Students can acclimate before hitting sports camps
After a long summer break, it's time to get back in action and for many kids, that means sports camps.
Dr. Debra Cutler, a pediatrician at Kelsey-Seybold Clinic told Local 2, "Most kids, if they haven't been out all summer, they're inside playing on Xbox or doing other inside activities." So now they'll need to get acclimated to the heat.
Orthopedic surgeon Dr. Anup Shah explained, "It's really the body's process of elevating its core temperature quickly and early so that we can lose sweat a lot faster and in greater quantities."
A teen's circulatory system tends to heat up quickly and cool down slowly and that's even harder for bigger kids. Building up tolerance just takes time.
Dr. Shah added, "Most athletes will take about 10 to 14 days to get used to the heat outside. I think another important point is to start off with low-intensity workouts initially and build up to high-intensity workouts."
Dr. Cutler also recommends always hydrating.
She said, "They need to make sure that they drink lots of fluid before they go out and have breaks every 15 minutes. So they're stopping and drinking and staying hydrated to avoid the problems of dehydration, heat exhaustion or heat stroke."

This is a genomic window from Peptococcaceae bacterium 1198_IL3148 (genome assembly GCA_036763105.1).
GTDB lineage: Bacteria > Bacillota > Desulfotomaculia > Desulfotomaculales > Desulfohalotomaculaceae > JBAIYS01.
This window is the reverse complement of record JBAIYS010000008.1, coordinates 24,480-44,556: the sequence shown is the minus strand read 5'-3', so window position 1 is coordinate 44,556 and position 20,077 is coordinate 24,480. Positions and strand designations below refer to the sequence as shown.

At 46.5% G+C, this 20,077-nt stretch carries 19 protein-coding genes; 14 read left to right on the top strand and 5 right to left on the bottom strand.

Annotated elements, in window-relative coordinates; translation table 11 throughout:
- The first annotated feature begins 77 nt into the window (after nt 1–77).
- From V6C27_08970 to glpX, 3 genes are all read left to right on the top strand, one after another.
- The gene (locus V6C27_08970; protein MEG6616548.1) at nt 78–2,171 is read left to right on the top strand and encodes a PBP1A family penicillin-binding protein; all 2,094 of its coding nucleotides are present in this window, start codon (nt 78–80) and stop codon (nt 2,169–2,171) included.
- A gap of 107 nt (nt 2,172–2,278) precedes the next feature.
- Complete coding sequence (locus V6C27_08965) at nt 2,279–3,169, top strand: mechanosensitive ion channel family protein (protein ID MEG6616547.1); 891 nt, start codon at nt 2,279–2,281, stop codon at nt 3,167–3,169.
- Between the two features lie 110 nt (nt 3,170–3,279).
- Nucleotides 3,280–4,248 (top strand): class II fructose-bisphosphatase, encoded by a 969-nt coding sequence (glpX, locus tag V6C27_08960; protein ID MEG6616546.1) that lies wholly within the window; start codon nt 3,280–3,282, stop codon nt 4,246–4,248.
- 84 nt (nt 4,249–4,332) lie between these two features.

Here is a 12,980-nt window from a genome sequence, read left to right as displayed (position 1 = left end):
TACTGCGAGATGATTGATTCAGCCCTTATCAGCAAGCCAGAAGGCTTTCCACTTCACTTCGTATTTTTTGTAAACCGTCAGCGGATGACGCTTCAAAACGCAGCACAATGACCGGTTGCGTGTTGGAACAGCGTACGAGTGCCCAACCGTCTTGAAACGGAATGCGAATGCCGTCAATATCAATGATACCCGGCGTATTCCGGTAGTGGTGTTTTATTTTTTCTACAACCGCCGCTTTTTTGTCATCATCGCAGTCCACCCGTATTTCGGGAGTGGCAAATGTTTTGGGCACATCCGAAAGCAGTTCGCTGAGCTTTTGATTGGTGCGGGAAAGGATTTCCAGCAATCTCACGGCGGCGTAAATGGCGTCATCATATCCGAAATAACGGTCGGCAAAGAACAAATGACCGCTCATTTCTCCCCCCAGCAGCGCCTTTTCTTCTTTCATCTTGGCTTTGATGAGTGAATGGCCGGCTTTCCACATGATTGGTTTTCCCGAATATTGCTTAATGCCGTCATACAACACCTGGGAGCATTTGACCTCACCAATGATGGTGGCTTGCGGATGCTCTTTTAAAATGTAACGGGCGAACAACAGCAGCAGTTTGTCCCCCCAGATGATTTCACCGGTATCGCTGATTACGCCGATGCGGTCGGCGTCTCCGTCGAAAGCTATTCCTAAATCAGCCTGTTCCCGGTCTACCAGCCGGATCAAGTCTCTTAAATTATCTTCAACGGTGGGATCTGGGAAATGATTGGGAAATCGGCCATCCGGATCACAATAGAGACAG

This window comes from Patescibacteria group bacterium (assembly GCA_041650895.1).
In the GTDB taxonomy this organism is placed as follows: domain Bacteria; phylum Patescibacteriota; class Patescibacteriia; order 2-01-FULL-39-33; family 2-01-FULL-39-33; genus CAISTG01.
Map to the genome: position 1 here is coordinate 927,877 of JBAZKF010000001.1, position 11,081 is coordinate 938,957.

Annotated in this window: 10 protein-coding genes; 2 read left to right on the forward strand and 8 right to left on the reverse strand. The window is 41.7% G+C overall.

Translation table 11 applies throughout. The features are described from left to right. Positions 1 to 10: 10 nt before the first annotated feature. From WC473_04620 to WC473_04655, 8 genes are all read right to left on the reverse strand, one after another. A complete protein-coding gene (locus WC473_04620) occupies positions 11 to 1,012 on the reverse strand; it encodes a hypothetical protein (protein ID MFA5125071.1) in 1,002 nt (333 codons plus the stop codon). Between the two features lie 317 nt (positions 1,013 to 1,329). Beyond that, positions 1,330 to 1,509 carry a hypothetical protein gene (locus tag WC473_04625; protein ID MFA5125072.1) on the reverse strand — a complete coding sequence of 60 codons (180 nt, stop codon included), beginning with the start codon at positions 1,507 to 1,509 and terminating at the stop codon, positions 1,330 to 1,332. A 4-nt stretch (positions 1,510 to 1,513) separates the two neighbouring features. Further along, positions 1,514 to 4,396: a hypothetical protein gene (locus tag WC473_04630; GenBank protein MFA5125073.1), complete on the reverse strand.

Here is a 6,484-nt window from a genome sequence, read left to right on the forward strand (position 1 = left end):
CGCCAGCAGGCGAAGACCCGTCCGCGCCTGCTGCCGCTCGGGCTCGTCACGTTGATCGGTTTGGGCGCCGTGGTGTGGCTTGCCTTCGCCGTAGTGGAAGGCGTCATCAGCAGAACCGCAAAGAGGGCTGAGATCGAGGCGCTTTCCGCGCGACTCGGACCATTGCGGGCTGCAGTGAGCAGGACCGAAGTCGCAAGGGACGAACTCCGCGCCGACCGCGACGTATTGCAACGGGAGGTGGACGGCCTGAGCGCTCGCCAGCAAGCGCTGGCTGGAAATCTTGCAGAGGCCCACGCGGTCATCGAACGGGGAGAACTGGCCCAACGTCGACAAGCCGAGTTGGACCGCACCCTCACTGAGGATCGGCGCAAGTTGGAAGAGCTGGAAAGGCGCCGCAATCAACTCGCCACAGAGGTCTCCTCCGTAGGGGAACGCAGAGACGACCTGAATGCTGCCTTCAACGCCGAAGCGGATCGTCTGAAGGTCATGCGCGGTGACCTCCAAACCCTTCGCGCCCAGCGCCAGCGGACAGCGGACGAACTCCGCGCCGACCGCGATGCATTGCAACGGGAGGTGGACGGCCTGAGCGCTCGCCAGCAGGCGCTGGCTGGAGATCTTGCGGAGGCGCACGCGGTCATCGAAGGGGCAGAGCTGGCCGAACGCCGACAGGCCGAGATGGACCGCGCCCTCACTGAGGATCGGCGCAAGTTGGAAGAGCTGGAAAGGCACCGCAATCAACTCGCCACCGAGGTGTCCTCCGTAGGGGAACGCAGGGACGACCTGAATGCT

Signs of heat exhaustion include excessive thirst, dry mouth, dizziness, fatigue and muscle cramps.
When it progresses to heat stroke, you may feel disoriented, confused, nauseous, experience vomiting and severe muscle cramps.
Sports injuries are also on the rise as kids head back to school --sprains, cuts, bruises or worse.
Dr. Shah said, "We tend to see some ligament injuries in the knees, some MCL or ACL tears. We also see meniscus tears. Then the shoulder, we'll typically see shoulder dislocations and separations."
To prevent injury, doctors recommend good stretching and strengthening exercises.
Early morning and evening practices can also help beat the heat.
Other sports injuries can include concussions and blunt trauma to the abdomen or chest.
Doctors say it's important to pay close attention to the child's pain level. Lingering pain, numbness, tingling or loss of motion most likely warrant a trip to the emergency room.